Howard League responds to Swaleside prison inspection report

The Howard League for Penal Reform has responded to His Majesty’s Inspectorate of Prisons’ report on Swaleside prison, published today (Tuesday 12 December).

Inspectors visited Swaleside, in Kent, in September 2023 and found that the prison was not overcrowded but had chronic difficulties in recruiting officers and more specialist staff. This meant that regime was restricted – about two-fifths of the men were locked in their cells during the working day – and the prison was heavily reliant on temporary staff from other jails.

Swaleside was not safe enough. The reduction of self-harm had been prioritised, and rates of violence had dropped, but both were still high in comparison to other similar prisons. Fourteen men had died in the previous two years, including seven whose deaths were recorded as ‘self-inflicted’.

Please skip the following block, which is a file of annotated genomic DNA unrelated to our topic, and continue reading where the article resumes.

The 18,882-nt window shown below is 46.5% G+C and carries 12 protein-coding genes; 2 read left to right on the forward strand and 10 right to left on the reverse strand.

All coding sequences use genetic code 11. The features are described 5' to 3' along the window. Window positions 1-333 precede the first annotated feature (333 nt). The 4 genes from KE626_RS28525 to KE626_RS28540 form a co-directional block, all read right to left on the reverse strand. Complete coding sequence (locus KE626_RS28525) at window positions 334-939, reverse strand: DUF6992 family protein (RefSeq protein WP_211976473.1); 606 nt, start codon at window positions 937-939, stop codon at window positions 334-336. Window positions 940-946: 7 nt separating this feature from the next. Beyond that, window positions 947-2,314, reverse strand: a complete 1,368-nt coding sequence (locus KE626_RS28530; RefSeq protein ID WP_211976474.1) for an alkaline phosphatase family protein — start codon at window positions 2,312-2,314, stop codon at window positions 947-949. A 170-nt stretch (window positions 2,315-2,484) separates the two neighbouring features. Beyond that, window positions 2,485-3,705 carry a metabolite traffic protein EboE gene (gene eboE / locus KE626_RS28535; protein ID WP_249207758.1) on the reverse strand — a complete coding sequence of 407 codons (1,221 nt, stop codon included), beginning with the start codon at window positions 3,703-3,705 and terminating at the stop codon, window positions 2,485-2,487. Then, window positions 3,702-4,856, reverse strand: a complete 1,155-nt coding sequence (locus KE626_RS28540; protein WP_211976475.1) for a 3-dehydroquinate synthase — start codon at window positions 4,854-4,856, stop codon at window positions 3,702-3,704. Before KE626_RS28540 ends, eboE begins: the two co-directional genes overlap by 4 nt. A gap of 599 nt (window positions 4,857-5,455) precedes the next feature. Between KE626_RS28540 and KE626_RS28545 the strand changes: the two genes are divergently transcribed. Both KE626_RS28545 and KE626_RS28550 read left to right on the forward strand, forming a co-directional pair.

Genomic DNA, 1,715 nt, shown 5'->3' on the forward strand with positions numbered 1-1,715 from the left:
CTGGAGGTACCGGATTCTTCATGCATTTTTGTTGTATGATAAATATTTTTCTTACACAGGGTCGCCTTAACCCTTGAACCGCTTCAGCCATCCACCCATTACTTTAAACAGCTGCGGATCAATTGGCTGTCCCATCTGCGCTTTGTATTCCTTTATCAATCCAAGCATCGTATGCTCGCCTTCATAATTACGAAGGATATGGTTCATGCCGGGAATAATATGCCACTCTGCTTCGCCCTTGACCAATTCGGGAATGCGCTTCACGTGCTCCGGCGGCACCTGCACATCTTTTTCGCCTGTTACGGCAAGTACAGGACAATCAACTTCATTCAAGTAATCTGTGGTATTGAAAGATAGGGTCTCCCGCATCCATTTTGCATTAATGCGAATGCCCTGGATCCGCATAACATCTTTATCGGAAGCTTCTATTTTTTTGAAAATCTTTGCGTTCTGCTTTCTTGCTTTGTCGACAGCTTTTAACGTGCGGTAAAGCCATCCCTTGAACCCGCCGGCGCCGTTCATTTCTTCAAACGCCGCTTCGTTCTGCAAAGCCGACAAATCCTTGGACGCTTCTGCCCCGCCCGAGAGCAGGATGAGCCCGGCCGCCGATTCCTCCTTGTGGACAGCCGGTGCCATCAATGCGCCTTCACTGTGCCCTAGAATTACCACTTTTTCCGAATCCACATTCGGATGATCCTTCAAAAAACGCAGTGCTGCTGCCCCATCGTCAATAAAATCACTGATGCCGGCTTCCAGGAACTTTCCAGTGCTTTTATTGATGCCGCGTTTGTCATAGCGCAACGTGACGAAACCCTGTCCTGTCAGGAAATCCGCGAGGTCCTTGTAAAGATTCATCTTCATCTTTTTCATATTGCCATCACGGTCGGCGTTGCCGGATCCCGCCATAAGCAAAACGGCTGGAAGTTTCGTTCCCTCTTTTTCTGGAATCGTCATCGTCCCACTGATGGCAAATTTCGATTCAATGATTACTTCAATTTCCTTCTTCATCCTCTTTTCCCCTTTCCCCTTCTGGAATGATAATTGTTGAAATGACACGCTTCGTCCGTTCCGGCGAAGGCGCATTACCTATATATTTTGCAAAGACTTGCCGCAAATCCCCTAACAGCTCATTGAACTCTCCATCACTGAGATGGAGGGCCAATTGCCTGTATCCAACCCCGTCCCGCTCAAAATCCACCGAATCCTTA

Rob Preece, Communications Manager at the Howard League for Penal Reform, said: “Swaleside prison has been struggling for many years and, in the Chief Inspector’s own words, it is hard to imagine how it would have coped, had there not been a recent reduction in the number of men held there.

“Even now, after a determined effort to reduced self-harm, the prison is not safe enough and it is being forced to rely on temporary staff arriving from elsewhere. Locking men in their cells when they could be working or in education will not help them to turn their lives around and move on from crime.

“Swaleside was built in the 1980s. We often hear about the grim conditions inside Victorian prisons, but this report should remind everyone that there are major issues in newer jails as well. When they are asked to do too much, with too little, for too long, they will fail, however old they may be.”